All You Need Is Love

By on June 9, 2014

There is no shortage of stereotypes directed at my generation, and we’re fully aware most aren’t very flattering. Call us Generation Y, Yuppies, whatever you want, we’ve heard it all. “They’re too entitled,” “They’re lazy,” “They lack direction” “They’re disillusioned and ungrateful.” The list could go on and on, and maybe in some ways, those things are true. However, I can promise you we aren’t all bad. In fact there is one area in particular we have excelled in, above all previous generations, and that is love. Yup, L.O.V.E.

I swell with pride when I think of my generation’s ability to embrace people for who they are and celebrate their differences. We see love for what it really is, beauty that should be shared, not divided. Where you’re from should be a source of pride and accepting one another’s backgrounds is something today’s couples have excelled in.

Nowhere is this more prevalent than right here in Toronto. This city is at the heart of the social movement embracing interfaith, interracial and intercultural unions. Since 2010, Toronto has been the mixed-marriage capitol of Canada.

According to the latest Statistics Canada data, nearly twice as many Toronto couples are in mixed marriages, legal and common law, as the rest of Canadians, 7.1 per cent versus 3.9 per cent.[1]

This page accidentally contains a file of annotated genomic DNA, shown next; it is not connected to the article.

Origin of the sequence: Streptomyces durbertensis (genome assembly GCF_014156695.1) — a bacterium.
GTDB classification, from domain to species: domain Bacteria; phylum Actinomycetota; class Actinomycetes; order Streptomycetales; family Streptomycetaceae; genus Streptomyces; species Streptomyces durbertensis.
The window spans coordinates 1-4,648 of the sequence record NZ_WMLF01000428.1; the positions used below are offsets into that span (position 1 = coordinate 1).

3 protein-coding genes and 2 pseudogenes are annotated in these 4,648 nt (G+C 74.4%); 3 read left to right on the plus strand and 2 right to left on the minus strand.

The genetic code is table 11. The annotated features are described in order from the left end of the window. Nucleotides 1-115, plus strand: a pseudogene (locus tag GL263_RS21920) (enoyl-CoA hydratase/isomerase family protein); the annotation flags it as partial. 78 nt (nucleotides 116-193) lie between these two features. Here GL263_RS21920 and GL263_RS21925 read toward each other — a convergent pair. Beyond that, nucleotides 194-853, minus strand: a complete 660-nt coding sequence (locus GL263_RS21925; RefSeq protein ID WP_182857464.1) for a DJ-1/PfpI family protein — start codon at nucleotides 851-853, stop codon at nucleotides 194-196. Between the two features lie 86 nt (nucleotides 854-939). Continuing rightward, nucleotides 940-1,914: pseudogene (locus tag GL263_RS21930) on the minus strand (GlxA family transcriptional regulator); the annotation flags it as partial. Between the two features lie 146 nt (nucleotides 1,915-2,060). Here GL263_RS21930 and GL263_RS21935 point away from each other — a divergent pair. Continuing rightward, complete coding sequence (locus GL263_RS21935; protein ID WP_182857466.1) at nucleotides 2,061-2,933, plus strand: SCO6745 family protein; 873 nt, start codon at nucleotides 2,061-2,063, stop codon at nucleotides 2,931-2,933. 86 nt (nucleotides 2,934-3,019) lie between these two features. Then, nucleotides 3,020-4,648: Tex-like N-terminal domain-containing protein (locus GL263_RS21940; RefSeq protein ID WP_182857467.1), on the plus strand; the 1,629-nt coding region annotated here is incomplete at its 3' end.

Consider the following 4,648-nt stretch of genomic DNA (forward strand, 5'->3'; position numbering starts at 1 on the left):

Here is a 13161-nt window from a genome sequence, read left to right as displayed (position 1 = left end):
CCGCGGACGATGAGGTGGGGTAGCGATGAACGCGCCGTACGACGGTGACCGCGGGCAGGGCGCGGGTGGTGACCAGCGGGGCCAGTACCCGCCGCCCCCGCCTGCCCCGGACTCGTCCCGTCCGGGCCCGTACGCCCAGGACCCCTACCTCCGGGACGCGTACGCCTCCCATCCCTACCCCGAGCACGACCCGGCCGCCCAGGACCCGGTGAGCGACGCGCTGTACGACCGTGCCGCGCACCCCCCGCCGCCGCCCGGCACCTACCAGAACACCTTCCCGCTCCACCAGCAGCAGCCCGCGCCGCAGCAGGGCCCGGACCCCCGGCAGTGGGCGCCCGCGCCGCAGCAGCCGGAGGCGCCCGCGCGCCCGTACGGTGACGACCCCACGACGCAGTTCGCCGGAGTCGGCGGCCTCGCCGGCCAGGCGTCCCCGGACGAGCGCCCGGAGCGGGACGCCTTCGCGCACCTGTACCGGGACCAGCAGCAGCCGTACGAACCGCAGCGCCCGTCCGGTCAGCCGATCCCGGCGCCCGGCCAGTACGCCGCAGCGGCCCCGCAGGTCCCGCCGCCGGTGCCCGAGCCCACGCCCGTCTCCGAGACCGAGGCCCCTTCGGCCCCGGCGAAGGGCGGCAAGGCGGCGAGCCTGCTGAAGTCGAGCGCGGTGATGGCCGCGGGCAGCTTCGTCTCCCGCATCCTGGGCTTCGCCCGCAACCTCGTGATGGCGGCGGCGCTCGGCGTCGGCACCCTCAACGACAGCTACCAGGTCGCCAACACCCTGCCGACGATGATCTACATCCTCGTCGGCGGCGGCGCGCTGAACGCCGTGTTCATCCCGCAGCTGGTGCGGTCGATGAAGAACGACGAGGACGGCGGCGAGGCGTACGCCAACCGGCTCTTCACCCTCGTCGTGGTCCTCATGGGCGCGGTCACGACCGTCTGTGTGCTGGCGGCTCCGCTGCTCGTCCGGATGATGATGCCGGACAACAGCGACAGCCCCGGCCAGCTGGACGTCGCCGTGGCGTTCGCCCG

Today you can find ‘fusion weddings’ taking place all over North America and they are a wonderful chance to take the beauty from two faiths/cultures/traditions and bring them together. Worldwide one out of seven weddings are now fusion weddings.

There are so many creative ways in which mixed couples have combined their wedding traditions to produce a completely unique experience. Incorporating elements of traditional clothing into the wedding parties attire, creating beautiful and unique wedding cakes, and even having more than one officiant are all ways in which weddings can become a great starting place to enjoy a mixed union.

Family pressure is often the most difficult element of planning a fusion wedding. Keep in mind that, while it is important to be respectful to family wishes, ultimately it is your day and your celebration.

To anyone planning a fusion wedding we say congratulations on your impending nuptials. We hope you’re able to embrace where you come from and can look forward to where you’re going.


[1] Jan Wong, “All Mixed Up: Toronto is the mixed-marriage capital of Canada” – Toronto Life, 2010

Jessica Strickland

About Jessica Strickland

I’m a lady whose ordinary, needs that ‘extra’. With a background in corporate communications, I love the thrill of connecting with audiences and engaging with their interests. I’m fairly certain in a past life I was a mermaid…ok, I’m totally certain. One day I’ll be living ocean side again. I love animals, and my golden retriever puppy Briar, is my pride and joy. @pr_in_heels

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